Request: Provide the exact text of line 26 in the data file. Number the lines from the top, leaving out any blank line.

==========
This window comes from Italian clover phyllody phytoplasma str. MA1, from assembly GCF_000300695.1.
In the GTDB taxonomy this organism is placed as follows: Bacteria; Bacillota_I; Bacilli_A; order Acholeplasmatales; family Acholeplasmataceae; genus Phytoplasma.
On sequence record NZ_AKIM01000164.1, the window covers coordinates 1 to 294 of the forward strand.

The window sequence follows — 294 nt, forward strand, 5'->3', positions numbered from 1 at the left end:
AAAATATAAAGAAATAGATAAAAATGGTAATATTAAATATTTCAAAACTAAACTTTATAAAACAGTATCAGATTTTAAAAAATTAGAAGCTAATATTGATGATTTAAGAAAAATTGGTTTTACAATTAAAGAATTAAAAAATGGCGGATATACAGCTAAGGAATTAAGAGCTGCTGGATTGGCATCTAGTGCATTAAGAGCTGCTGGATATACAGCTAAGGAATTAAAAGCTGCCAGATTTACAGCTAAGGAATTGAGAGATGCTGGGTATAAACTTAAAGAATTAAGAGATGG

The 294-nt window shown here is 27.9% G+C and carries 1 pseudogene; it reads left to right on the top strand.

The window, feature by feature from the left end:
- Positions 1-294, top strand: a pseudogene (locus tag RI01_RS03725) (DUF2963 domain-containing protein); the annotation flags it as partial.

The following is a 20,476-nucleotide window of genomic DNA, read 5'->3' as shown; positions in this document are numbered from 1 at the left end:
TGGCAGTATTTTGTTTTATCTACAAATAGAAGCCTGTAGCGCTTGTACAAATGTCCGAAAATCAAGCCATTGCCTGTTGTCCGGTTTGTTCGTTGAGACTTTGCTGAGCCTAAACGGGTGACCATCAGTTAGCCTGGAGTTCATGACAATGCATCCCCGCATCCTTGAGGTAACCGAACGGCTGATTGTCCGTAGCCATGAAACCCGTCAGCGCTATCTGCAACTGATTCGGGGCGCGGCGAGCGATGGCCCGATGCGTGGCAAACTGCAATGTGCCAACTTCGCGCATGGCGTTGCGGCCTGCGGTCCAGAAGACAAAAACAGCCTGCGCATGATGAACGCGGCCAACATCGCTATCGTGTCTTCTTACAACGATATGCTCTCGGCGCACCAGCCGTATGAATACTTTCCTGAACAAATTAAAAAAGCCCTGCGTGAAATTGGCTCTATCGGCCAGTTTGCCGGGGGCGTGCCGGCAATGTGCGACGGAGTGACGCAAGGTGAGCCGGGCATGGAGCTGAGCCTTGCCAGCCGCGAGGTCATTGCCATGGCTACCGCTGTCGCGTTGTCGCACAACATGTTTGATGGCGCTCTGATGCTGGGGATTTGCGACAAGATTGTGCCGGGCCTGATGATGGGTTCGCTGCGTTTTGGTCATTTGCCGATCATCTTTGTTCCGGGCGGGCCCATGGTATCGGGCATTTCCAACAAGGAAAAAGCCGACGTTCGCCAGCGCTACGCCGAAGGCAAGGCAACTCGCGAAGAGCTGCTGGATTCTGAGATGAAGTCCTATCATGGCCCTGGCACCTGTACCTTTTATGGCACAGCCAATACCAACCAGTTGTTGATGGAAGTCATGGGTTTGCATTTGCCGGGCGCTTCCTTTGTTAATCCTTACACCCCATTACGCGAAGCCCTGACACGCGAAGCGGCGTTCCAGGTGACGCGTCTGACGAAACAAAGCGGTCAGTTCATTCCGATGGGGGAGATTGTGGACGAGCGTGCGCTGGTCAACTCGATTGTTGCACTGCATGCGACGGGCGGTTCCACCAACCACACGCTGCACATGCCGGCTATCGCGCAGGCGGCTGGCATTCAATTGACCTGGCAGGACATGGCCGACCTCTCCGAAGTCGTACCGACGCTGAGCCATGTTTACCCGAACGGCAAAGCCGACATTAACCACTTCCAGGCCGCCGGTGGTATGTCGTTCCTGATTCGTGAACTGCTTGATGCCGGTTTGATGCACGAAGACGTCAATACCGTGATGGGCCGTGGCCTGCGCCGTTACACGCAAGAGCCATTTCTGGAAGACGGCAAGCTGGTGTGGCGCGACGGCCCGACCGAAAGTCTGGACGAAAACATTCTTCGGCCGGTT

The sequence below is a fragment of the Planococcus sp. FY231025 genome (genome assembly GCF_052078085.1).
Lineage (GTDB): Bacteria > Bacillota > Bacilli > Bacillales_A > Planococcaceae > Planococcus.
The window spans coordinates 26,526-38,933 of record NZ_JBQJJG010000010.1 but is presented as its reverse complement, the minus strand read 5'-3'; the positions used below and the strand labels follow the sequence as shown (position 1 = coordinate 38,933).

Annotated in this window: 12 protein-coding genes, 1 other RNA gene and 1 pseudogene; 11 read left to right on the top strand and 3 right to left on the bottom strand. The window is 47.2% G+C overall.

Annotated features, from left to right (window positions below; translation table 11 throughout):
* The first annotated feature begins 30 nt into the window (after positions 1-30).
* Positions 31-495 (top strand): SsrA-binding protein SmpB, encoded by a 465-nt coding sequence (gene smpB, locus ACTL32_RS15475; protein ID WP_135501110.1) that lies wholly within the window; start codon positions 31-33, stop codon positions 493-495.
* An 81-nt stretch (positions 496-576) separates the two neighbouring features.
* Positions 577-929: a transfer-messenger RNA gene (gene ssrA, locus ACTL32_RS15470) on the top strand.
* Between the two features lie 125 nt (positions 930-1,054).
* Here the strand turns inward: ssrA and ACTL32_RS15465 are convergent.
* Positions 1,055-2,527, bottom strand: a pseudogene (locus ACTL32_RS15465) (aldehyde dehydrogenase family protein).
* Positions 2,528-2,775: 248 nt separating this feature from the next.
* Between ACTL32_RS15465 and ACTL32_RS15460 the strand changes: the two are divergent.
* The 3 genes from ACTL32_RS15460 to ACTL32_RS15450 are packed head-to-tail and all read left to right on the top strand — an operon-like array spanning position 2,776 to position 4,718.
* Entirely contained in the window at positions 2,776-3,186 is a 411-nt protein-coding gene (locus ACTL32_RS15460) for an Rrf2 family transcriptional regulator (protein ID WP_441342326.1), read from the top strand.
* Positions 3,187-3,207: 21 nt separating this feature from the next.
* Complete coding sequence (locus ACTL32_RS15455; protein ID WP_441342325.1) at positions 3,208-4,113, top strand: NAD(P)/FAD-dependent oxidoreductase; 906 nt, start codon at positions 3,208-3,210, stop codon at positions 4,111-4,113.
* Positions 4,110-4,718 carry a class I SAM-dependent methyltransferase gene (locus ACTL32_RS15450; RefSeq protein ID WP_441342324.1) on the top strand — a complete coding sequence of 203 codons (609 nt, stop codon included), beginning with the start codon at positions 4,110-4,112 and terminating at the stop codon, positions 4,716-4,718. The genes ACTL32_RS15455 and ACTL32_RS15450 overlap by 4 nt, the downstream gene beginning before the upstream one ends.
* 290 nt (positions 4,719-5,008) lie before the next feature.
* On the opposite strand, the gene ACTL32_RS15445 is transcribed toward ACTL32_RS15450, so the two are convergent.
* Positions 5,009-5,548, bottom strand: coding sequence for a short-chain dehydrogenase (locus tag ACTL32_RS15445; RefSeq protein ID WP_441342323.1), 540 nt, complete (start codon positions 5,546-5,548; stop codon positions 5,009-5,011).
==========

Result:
* Entirely contained in the window at positions 2,776-3,186 is a 411-nt protein-coding gene (locus ACTL32_RS15460) for an Rrf2 family transcriptional regulator (protein ID WP_441342326.1), read from the top strand.